- The NPR is not a citizenship enumeration drive, as it would record even a foreigner staying in a locality for more than six months.
- NPR’s scope and purpose are limited and for entering the person to the list, the details presented by the individual by word of mouth are only considered and no documented proof is required as mandated in the case of NRC.
- Citizens: As per Citizenship Rules 2003, the National Register of Indian Citizens is a register containing details of Indian Citizens living in India and outside India.
- Excludes foreign citizens
- NRIC is a subset of the NPR: The NPR is the first step towards establishing the NRIC. The NRC under the Citizenship Amendment Act 2003 may be a sub-part of the NPR.
Who is a citizen of India?
Citizenship Provisions in the Constitution: The Constitution does not lay down a permanent or comprehensive provision relating to citizenship in India.
Articles 5 to 11 (Part II of the Constitution) describes classes of persons for citizenship at the time of commencement of the Constitution (26th January 1950).
It leaves the entire law of citizenship to be regulated by law made by Parliament.
Center’s upper hand:
- The Census Act of 1948 was amended in 1994 inserting Section 4A. This makes it binding on the state governments to support the Census exercise launched the Centre.
- Rule 5 of the Citizenship Rules 2003 makes it binding on state governments and local authorities to assist the Registrar General of Citizen Registration or any person authorized by him in this behalf for preparation of NPR database.
- After the Citizenship (Amendment) Act, 2019 was passed on December 11, there are fears that those excluded from NPR-NRC will be sent to detention centers.
- Assam problem: Nearly 19 lakh people were excluded from the final Assam NRC list. Those who have been excluded may move Foreigners Tribunals (FTs) and can also appeal to the courts if the FTs give a verdict against them. This process has not started yet.
About foreign tribunals
- The Foreigners (Tribunals) Order, 1964 was issued by the Central Government under Section 3 of The Foreigners Act, 1946. It is applicable to the whole country.
- The tribunals are quasi-judicial bodies, to determine if a person staying illegally is a “foreigner” or not. There are 100 foreigners tribunals functioning in Assam.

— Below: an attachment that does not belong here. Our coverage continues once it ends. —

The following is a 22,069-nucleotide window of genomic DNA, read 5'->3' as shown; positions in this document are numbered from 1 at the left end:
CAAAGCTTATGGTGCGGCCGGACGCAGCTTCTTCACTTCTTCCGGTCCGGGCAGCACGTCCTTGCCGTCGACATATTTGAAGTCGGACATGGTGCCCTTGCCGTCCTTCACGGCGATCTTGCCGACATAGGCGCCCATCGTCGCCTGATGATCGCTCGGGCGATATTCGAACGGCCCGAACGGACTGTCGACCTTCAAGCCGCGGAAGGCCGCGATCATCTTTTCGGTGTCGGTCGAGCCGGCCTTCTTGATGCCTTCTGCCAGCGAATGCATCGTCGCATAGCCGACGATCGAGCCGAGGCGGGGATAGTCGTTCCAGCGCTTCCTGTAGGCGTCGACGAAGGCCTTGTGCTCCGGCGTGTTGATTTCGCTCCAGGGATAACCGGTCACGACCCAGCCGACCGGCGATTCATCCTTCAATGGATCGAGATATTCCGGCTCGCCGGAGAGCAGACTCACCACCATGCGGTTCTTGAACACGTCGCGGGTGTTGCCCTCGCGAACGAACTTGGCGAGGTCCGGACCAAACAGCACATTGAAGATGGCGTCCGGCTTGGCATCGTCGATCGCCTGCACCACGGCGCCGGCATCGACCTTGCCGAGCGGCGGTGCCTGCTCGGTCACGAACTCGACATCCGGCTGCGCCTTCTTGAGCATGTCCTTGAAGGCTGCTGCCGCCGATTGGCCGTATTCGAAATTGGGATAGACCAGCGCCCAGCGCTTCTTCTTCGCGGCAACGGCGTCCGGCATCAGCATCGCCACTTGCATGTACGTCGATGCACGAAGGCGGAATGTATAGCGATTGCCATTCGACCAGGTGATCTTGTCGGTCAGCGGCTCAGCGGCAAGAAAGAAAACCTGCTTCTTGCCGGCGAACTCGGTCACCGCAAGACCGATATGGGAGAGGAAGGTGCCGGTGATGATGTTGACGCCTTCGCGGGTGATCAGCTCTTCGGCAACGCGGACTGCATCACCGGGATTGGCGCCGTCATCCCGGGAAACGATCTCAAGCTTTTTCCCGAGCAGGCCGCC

- Composition: Judges and advocates are appointed as the members of the FT under the Foreigners Tribunal Act, 1941 and Foreigners Tribunal Order 1964.
- Amendment: Recently, the Ministry of Home Affairs, amended the Foreigners (Tribunals) Order, 1964 which empowers district magistrates in all States and Union Territories to set up tribunals.
- Earlier such powers to constitute tribunals vested with the MHA (Central government) only.
How illegal foreigners’ are deported?
- In other states, once a ‘foreigner’ has been apprehended by the police for staying illegally, he or she is produced before a local court under the Passport Act, 1920, or the Foreigners Act, 1946, with the punishment ranging three months to eight years in jail.
- Once the accused have served the sentence, the court orders their deportation, and they are moved to detention centers until the country of origin accepts them.
About detention centers
- Detention centers are set up to house illegal immigrants or foreigners who have completed their jail sentence but their deportation process to the country concerned has not been initiated or completed.
- It is also set up to accommodate foreign convicts in criminal cases who have completed their jail terms and await deportation.
- The legislative base of detention centers: The Centre has the power to deport foreign nationals staying illegally in the country under Section 3(2)(c) of The Foreigners Act, 1946. State governments have also been entrusted under Article 258(1) of the Constitution to take similar steps.